It has been a long time coming, but at last we have grass growth.
Late-sown barley crops are motoring and sheep no longer need feed every morning. Our mid-February-born lambs are the only mob that have been receiving creep feed.
We are drawing them for sale deadweight on a weekly basis and hope to get the majority away before the price slides too much.
I always question whether we should be lambing this mob early, but if the price is sensible, lamb sales in May and June give the business a much-needed cash injection.
This year is worse than usual given the late arrival of our BPS money, coupled with us taking on some extra land next door. The land, part bought and part rented, will allow us to increase the size of our base unit at Fearn Farm.
Buying this bit of land is probably the most stressful thing we have ever done.
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It took several months of discussion and number crunching with the bank, but thankfully we got there in the end and are now actually farming the bit over the fence, instead of always wondering what it would be like to do so.
Other than the fact that it forms a semi-circle around our farm, this land is also very attractive to us because it’s mainly free-draining and also has hard standing in the form of a disused runway.
Over the past few years, as our stock numbers have risen, we have pushed Fearn Farm to the max in terms of winter carrying capacity. This land will take the pressure off completely with no extra travel miles.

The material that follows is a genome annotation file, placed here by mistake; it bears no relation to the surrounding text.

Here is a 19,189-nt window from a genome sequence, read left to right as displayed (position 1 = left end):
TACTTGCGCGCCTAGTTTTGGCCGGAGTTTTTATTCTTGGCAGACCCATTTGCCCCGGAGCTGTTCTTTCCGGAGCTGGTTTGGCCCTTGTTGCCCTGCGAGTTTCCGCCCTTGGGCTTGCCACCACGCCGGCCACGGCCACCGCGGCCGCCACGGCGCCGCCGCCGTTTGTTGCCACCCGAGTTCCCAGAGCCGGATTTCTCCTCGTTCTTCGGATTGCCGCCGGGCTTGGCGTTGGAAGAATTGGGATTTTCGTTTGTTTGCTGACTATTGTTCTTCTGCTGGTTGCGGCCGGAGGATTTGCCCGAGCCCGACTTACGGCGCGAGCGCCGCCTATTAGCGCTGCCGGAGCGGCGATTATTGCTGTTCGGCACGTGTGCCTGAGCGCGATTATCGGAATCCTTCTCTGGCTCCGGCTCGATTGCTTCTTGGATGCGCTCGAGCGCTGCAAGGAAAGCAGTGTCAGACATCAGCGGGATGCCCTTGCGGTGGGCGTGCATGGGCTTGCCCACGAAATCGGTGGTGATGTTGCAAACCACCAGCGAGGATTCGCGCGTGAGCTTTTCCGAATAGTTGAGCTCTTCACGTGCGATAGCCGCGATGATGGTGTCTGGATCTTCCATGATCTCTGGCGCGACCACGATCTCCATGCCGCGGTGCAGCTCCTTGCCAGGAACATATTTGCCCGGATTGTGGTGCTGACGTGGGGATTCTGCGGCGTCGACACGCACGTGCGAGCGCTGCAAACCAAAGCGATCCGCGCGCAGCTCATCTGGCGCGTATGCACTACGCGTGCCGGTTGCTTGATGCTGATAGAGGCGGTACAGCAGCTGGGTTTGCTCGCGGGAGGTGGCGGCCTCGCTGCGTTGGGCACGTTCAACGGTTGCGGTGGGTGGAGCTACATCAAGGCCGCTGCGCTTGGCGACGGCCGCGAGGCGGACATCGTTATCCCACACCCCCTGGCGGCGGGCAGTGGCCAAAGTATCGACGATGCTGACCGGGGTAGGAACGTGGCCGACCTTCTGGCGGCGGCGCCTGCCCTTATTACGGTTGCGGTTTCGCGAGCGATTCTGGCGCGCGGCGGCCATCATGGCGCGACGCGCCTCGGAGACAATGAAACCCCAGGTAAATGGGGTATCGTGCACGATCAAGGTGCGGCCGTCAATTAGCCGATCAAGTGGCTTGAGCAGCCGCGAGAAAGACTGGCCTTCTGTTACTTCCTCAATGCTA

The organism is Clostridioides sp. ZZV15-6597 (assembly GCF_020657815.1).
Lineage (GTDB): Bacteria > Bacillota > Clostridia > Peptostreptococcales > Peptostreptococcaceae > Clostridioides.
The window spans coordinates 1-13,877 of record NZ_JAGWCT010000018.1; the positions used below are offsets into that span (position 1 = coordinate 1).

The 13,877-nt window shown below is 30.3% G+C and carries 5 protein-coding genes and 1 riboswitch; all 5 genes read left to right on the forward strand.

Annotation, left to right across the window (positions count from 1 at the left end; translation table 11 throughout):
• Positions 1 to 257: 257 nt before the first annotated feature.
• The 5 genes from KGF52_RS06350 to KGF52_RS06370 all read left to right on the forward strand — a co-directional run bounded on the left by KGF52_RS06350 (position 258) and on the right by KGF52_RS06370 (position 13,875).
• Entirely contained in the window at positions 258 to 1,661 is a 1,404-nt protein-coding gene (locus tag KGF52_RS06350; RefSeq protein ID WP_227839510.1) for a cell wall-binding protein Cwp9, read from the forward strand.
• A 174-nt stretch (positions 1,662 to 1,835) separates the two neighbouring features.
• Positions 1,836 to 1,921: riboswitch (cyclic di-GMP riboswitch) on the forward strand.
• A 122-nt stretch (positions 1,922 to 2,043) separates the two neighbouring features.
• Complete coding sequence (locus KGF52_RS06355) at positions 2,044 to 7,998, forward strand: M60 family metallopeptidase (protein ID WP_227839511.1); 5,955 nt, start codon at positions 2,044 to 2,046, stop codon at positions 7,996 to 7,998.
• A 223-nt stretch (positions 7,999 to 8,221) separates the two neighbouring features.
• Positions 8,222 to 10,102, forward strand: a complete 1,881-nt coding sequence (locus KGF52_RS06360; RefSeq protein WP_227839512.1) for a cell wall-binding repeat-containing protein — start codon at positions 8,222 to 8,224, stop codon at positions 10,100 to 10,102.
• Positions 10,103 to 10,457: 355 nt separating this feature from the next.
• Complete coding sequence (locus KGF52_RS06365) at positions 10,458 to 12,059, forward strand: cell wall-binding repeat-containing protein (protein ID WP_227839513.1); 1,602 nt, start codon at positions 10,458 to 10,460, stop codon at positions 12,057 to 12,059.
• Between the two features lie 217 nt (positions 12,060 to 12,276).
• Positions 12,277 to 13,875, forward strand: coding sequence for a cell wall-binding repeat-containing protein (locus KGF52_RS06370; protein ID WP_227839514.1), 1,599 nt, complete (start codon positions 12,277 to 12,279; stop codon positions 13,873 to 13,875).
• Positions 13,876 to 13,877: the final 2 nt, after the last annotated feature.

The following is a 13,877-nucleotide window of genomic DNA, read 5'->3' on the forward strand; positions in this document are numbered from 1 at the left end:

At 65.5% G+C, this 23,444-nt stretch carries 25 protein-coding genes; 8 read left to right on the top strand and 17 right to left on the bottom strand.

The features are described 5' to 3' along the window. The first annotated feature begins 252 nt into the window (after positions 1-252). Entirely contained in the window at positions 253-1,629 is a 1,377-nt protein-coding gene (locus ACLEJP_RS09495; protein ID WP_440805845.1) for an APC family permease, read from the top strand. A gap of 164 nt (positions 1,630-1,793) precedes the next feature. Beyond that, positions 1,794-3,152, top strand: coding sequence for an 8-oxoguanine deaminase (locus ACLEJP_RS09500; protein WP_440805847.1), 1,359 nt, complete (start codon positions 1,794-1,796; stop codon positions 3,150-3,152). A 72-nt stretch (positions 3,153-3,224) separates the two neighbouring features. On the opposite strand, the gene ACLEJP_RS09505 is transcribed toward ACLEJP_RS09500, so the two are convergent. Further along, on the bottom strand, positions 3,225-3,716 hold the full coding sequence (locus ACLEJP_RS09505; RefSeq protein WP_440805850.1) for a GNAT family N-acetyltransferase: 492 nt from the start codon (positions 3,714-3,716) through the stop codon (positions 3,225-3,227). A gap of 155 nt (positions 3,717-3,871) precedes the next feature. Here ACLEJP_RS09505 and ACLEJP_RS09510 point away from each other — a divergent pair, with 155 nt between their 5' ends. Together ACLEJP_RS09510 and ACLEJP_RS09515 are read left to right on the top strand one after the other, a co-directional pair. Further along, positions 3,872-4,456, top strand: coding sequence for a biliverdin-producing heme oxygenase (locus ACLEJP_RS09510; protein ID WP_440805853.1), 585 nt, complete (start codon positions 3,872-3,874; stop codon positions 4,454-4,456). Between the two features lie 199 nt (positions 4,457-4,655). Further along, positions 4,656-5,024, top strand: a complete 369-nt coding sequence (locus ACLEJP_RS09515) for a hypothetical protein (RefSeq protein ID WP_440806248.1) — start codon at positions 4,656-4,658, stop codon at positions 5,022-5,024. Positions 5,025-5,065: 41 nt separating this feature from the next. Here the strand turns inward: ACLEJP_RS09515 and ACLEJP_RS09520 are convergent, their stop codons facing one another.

There’s a fair bit of fencing to do, but our plan revolves around changing the way we feed livestock in the winter. We aim to move away from a cereal-based diet to one that centres on forage behind a wire.
We have always grown some swedes – usually in drills – but this year will see a far larger area grown along with fodder beet, which is completely new to us.
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We have 10 different varieties being planted as a trial in association with Watson’s Seeds and are really excited by what the crop might be able to do for us.
Beef bulls have been sent to the works on a fortnightly basis. Thankfully the price has lifted slightly, although the decision has been made to castrate this year’s cross-bred calves.
Who knows if it will turn out to be the right thing to do, but it will give us options. We could sell store or we could finish them after wintering them outside before selling them to Morrison’s – gaining the Shorthorn premium.
John and Fiona Scott farm 200 suckler cows, 4,500 breeding ewes as well as some crops across 2,226ha. He also has two contract farming operations and generates energy from a small scale wind turbine and biomass boiler.